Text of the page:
The object of this study is to explain Milton Friedman's empirical observations, which, with the help of his new approach to the quantity theory, resulted in a "monetaristic-counterrevolution" in macro-theory, by means of a theory of Keynesian orientation. This is done with the help of the fourth money-holding motive, Keynes' business motive. lf the central bank pursues a policy of levelling interest rates, with the help of the business motive it is possible to show that changes in the quantity of money precede the changes in real magnitudes. The changes in real magnitudes are foreshadowed, so to speak, by the changes in money magnitudes. Contrary to the monetarists view, the empirical data do not contradict the Keynesian theory, but in fact corroborate it.
On the Role of Interbank Relations
In 1971, the German Bundesbank registered a change in the criteria of the banks for assessing the necessary measure of liquidity, when, unlike in the past, they further expanded credits granted despite a marked reduction of the free liquidity reserves. The Bundesbank believed it had found an explanation for the change in bank behaviour in the simultaneous increase in interbank transactions. These findings gave occasion to determine more precisely the location of interbank relations within the framework of monetary theory. The point of departure is provided by the controversy between the liquidity theory of money and quantity theory. On the one hand there is the question of how far near monies act as money substitutes and influence the circulation velocity of money. Then again, it must be examined whether, say, the quantity of money should not be regarded as an endogenous magnitude, the level of which passively adjusts to the "needs" of the economy. Interbank transactions may increase the degree of utilization of a given monetary base by bringing about a balance between deficits and surpluses of central bank money. An increase in the money-creating capacity of the banking system with the monetary base remaining unchanged occurs also by the transposition of central bank money via interbank relations among banks with different minimum reserve and cash withdrawal rates. The influence of interbank transactions on the level of the monetary base itself is to be found in their quality as substitutes for open-market operations of the central bank; in this connection, particularly the relations between branch or member banks and their respective central institutions also play an important role. The monetary base is expanded when the banks regard interbank claims as good substitutes for recourse to the central bank and consequently take up increased central bank credits. All in all, the conclusion will have to be drawn that the increase in interbank relations in the Federal Republic of Germany from 1970 onwards has brought about, not only an improvement in the liquidity situation of individual banks, but also liquidity creation from the standpoint of the banking system as a whole. A situation in which the free liquidity reserves are approaching zero sets an objective limit to this trend; on the other hand, however, this state of affairs cannot be taken as evidence against the expansive influence of interbank relations on the liquidity situation of the entire banking system.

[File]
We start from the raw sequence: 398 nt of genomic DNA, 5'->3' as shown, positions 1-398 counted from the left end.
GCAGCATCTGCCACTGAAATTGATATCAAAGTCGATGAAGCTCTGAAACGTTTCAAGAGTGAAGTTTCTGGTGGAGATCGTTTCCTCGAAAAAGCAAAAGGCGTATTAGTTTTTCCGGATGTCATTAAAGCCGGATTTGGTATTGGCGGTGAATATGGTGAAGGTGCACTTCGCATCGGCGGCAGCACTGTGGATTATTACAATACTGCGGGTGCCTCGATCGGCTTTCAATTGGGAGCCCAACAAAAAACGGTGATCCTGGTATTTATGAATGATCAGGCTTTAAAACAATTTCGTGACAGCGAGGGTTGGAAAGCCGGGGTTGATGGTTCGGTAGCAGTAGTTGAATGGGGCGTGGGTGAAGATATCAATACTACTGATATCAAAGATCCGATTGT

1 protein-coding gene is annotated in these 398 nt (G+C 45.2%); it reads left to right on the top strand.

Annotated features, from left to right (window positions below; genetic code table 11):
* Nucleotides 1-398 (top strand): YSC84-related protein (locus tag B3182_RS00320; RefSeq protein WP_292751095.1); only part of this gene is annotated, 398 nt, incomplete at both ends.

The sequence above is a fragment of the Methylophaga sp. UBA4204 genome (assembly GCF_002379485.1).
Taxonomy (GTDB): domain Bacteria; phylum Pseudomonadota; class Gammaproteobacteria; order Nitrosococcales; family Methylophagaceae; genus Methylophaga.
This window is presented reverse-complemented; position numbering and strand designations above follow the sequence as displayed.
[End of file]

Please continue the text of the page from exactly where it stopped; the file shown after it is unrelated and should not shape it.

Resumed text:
The Development of the Euro Money and Capital Markets since 1973
The development of the Euro money and capital markets since 1973 has been determined by the worldwide introduction of flexible exchange rates (March 1973), the world economic recession in 1974/75, the reduction of restrictions on capital movements and, above all, the oil crisis and its consequences for the international balance-of-payments situation. In the meanwhile, the volume of the Euro-markets has increased incessantly, though not so rapidly as at the beginning of the seventies, and in 1976 reached an order of magnitude of about 300,000 mill. dollars (money markets) and 60,000 mill. dollars (capital market) respectively. The chief problem at present is whether "private" financing of balances of payments via the Euromarkets can be sustained at the current level, even though this was initially regarded as a stabilizing factor in the world economy. For the structure of payments on current account will tend - presumably - for a long time to come towards substantial imbalances between OPEC and OECD countries, among OECD countries and vis-à-vis oil-importing developing countries. "Private" balance-of-payments financing should therefore be replaced, because it is granted without imposing economic policy obligations, by financing through international organizations (IMF). Better mutual adjustment of current accounts seems desirable, though substantial difficulties would, of course, have to be overcome.